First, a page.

Contracts are invariably nuanced - cases have been won and lost on the use of the words ‘reasonable’ and ‘propose’ depending on how they appear in clauses. Courts have scrutinised contracts to determine their true application, including whether the style of a particular clause follows the style of the contract in general.
To our knowledge, a commercially available AI software program sophisticated enough to examine the nuances of a written document and interpret its meaning within the law on IR35 does not currently exist. Instead of this, does a series of questions asking parties to confirm what is in a written contract achieve the level of reasonable care needed? The short answer is no.
In the event of an HMRC Enquiry or Tribunal Hearing, the actual contracts, not questions on the contracts, will be scrutinised.
It, therefore, follows that the question to be asked is: Can a solely automated process in isolation be relied upon to determine IR35?
The answer is no.
A tool in isolation cannot provide the whole answer and therefore cannot satisfy reasonable care. For most end clients wanting to be able to demonstrate reasonable care and protect the whole of the contractual chain, there are three elements:
- Contractual framework: Due diligence review of all contracts and paperwork in the supply chain.
- Working practices: Being able to combine the view of both end client and contractor as part of an (automated) SDS management system.
- Protection: Typically through an insurance policy which covers the cost of dealing with an HMRC compliance investigation and any tax liability which might arise.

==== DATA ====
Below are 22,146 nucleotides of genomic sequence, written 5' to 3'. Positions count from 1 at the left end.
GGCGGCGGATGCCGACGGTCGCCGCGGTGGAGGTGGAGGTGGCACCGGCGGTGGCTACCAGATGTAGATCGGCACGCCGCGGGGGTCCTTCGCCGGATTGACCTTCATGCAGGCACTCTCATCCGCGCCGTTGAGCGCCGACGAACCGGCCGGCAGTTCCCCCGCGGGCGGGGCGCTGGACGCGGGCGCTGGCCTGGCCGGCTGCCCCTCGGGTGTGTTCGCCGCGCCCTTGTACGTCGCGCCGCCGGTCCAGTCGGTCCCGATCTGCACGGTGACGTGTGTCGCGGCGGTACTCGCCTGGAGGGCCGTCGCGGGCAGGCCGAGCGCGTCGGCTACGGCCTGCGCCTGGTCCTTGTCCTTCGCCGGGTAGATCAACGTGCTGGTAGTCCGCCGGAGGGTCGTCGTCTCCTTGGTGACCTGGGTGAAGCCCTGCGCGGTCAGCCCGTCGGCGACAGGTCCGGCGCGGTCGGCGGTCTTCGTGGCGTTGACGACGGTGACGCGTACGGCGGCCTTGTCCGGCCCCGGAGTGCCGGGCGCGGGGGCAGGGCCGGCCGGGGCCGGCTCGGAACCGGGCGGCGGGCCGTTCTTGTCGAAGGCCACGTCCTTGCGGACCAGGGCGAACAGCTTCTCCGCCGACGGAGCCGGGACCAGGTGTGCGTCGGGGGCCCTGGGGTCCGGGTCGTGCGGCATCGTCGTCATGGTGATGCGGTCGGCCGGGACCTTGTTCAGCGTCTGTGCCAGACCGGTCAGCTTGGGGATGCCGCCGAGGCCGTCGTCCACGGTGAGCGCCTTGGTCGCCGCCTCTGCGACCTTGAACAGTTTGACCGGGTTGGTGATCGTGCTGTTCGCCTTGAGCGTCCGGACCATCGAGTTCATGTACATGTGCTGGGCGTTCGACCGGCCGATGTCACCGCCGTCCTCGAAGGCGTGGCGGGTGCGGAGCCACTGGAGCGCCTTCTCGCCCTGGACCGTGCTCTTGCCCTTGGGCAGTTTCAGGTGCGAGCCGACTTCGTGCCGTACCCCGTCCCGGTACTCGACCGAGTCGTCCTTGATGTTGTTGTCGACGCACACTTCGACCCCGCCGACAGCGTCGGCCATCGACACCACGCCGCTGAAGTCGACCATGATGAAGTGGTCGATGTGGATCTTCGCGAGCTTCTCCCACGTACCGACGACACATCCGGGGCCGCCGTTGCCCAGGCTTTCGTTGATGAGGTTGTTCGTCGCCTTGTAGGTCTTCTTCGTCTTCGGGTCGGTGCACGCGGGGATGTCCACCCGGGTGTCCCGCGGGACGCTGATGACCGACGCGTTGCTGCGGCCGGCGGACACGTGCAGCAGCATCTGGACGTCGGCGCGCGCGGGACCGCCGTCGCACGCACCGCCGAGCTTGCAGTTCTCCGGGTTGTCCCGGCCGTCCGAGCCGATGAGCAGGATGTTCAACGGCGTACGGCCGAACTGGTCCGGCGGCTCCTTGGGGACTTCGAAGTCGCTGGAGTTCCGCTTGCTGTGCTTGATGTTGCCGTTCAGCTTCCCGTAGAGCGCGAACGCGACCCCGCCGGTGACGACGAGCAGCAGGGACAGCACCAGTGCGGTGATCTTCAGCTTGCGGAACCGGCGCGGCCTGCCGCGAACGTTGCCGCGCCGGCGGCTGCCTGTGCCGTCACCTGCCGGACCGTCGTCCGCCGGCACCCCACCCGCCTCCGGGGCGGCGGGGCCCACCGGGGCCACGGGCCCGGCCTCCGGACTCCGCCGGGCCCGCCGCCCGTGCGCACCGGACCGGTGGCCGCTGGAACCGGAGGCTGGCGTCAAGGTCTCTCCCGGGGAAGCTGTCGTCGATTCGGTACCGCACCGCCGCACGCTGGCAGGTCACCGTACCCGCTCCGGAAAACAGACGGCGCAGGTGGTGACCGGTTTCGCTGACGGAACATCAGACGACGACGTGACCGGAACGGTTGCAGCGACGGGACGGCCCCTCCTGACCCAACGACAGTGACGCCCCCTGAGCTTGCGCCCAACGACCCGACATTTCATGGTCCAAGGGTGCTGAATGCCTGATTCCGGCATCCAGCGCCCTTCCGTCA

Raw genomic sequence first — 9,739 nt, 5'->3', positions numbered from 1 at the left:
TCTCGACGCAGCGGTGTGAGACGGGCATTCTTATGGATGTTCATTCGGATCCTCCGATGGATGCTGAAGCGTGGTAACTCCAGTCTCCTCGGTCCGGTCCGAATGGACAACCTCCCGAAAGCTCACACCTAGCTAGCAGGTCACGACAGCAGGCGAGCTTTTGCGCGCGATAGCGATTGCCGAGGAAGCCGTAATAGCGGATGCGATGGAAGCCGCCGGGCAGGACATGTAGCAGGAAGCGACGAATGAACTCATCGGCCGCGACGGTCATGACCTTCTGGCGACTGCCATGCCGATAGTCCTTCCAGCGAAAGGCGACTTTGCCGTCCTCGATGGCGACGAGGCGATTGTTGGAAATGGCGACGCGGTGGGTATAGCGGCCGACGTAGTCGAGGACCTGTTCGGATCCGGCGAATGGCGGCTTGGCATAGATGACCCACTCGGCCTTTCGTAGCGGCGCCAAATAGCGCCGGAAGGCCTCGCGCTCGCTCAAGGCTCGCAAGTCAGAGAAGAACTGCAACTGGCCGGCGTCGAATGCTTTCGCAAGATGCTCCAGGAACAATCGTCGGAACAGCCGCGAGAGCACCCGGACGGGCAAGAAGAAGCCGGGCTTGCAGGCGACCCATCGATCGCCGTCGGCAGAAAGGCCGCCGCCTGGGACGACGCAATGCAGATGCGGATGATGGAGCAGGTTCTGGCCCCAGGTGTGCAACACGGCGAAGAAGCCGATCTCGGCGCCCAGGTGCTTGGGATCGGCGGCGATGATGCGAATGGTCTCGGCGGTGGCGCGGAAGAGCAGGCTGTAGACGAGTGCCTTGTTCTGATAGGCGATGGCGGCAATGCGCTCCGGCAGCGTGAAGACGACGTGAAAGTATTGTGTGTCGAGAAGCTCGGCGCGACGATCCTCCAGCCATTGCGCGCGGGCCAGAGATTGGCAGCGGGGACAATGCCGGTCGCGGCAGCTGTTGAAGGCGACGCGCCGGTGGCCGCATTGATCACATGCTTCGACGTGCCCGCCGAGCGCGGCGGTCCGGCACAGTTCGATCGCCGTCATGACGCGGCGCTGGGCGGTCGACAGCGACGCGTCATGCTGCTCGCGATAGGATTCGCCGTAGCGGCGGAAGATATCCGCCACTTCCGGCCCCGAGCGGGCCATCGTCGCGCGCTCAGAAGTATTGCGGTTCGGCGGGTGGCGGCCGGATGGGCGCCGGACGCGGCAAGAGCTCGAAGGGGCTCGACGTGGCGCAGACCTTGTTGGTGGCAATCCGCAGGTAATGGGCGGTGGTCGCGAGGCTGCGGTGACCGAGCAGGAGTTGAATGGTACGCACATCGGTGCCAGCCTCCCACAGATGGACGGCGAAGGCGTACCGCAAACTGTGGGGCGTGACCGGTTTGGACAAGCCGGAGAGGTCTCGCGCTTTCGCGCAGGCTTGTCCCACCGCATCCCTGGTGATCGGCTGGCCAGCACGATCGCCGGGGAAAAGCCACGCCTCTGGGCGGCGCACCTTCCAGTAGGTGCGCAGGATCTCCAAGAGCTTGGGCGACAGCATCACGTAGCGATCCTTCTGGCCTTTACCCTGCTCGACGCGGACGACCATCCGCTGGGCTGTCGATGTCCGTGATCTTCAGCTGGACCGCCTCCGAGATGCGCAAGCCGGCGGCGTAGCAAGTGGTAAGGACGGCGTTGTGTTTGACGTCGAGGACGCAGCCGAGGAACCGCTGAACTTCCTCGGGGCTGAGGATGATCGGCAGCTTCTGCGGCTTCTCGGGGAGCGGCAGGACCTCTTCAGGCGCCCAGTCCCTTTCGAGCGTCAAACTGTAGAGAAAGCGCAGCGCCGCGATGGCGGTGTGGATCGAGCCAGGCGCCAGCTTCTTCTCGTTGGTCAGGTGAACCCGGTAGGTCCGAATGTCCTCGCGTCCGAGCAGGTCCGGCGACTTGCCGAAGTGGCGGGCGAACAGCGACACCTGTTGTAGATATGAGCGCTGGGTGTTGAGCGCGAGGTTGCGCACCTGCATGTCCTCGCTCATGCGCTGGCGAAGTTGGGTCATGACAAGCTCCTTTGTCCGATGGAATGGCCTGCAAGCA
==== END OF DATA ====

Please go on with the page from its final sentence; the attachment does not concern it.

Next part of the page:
Without (human) professional support and expertise, end clients won’t achieve the compliance and protection they so clearly need.
An online assessment tool can provide some of the answer, but not all of it. Without some kind of human due diligence, end-clients are leaving themselves exposed to significant liabilities.
However, all assessment tools aren’t equal, for an online assessment tool to be considered fit for purpose, it must address the following criteria in order to contribute effectively to the overall IR35 decision-making process:
- Question sets and weighted scoring by IR35 specialists based on case law precedent
- Able to deal with a large volume of IR35 assessments and at speed
- Provide indicative role-based assessments in order to advertise contractor engagements
- Able to acknowledge both end clients and contractor's view of the arrangements
- Create an audit trail
- Provide a contractor management system
- Be intuitive and straightforward to use
- Supported by an IR35 specialist
Taking advantage of digital automation to assist clients to meet their IR35 obligations both cost-efficiently and quickly is a natural progression. But it is still the human support and an insurance policy to help defend the client's (and recruitment agency’s) tax position, which allows you to be genuinely IR35 tax safe.